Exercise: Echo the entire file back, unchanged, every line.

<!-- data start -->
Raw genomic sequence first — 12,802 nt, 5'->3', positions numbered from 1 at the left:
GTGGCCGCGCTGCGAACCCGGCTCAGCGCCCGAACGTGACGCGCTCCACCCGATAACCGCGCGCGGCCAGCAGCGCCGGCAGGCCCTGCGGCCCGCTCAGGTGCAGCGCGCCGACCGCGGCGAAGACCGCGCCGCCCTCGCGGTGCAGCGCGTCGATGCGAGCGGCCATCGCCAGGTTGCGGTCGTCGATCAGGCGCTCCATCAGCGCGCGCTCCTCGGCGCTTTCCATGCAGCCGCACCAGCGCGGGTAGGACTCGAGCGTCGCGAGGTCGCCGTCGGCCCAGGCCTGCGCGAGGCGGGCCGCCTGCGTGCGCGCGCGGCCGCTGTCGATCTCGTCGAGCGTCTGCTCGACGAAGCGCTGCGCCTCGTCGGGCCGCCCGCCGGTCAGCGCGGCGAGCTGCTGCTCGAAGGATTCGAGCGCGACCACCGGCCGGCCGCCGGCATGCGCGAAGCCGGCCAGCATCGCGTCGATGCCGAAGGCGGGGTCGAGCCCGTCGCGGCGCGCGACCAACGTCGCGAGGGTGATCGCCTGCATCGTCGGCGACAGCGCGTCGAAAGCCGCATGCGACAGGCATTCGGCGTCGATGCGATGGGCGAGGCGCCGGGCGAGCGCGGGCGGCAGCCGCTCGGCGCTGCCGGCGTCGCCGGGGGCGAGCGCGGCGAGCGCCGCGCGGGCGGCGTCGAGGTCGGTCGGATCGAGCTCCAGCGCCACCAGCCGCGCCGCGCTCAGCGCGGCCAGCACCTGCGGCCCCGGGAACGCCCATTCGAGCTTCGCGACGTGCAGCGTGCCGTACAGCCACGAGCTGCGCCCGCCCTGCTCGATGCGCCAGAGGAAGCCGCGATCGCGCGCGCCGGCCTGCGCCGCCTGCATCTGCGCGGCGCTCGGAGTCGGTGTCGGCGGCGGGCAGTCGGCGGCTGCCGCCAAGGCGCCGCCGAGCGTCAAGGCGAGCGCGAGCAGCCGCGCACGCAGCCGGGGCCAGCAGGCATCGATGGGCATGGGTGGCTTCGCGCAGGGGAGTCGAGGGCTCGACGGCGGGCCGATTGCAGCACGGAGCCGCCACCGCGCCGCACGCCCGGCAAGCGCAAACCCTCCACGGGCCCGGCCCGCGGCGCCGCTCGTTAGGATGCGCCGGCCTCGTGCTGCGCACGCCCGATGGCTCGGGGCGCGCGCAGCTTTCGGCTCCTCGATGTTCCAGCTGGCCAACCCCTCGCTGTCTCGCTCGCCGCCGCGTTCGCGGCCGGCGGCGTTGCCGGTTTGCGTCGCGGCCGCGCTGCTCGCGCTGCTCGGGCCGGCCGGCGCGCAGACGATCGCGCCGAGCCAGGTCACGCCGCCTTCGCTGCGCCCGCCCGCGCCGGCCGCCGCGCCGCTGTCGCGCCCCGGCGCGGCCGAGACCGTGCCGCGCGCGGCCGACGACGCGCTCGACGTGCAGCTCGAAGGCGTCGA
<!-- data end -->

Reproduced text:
Raw genomic sequence first — 12,802 nt, 5'->3', positions numbered from 1 at the left:
GTGGCCGCGCTGCGAACCCGGCTCAGCGCCCGAACGTGACGCGCTCCACCCGATAACCGCGCGCGGCCAGCAGCGCCGGCAGGCCCTGCGGCCCGCTCAGGTGCAGCGCGCCGACCGCGGCGAAGACCGCGCCGCCCTCGCGGTGCAGCGCGTCGATGCGAGCGGCCATCGCCAGGTTGCGGTCGTCGATCAGGCGCTCCATCAGCGCGCGCTCCTCGGCGCTTTCCATGCAGCCGCACCAGCGCGGGTAGGACTCGAGCGTCGCGAGGTCGCCGTCGGCCCAGGCCTGCGCGAGGCGGGCCGCCTGCGTGCGCGCGCGGCCGCTGTCGATCTCGTCGAGCGTCTGCTCGACGAAGCGCTGCGCCTCGTCGGGCCGCCCGCCGGTCAGCGCGGCGAGCTGCTGCTCGAAGGATTCGAGCGCGACCACCGGCCGGCCGCCGGCATGCGCGAAGCCGGCCAGCATCGCGTCGATGCCGAAGGCGGGGTCGAGCCCGTCGCGGCGCGCGACCAACGTCGCGAGGGTGATCGCCTGCATCGTCGGCGACAGCGCGTCGAAAGCCGCATGCGACAGGCATTCGGCGTCGATGCGATGGGCGAGGCGCCGGGCGAGCGCGGGCGGCAGCCGCTCGGCGCTGCCGGCGTCGCCGGGGGCGAGCGCGGCGAGCGCCGCGCGGGCGGCGTCGAGGTCGGTCGGATCGAGCTCCAGCGCCACCAGCCGCGCCGCGCTCAGCGCGGCCAGCACCTGCGGCCCCGGGAACGCCCATTCGAGCTTCGCGACGTGCAGCGTGCCGTACAGCCACGAGCTGCGCCCGCCCTGCTCGATGCGCCAGAGGAAGCCGCGATCGCGCGCGCCGGCCTGCGCCGCCTGCATCTGCGCGGCGCTCGGAGTCGGTGTCGGCGGCGGGCAGTCGGCGGCTGCCGCCAAGGCGCCGCCGAGCGTCAAGGCGAGCGCGAGCAGCCGCGCACGCAGCCGGGGCCAGCAGGCATCGATGGGCATGGGTGGCTTCGCGCAGGGGAGTCGAGGGCTCGACGGCGGGCCGATTGCAGCACGGAGCCGCCACCGCGCCGCACGCCCGGCAAGCGCAAACCCTCCACGGGCCCGGCCCGCGGCGCCGCTCGTTAGGATGCGCCGGCCTCGTGCTGCGCACGCCCGATGGCTCGGGGCGCGCGCAGCTTTCGGCTCCTCGATGTTCCAGCTGGCCAACCCCTCGCTGTCTCGCTCGCCGCCGCGTTCGCGGCCGGCGGCGTTGCCGGTTTGCGTCGCGGCCGCGCTGCTCGCGCTGCTCGGGCCGGCCGGCGCGCAGACGATCGCGCCGAGCCAGGTCACGCCGCCTTCGCTGCGCCCGCCCGCGCCGGCCGCCGCGCCGCTGTCGCGCCCCGGCGCGGCCGAGACCGTGCCGCGCGCGGCCGACGACGCGCTCGACGTGCAGCTCGAAGGCGTCGA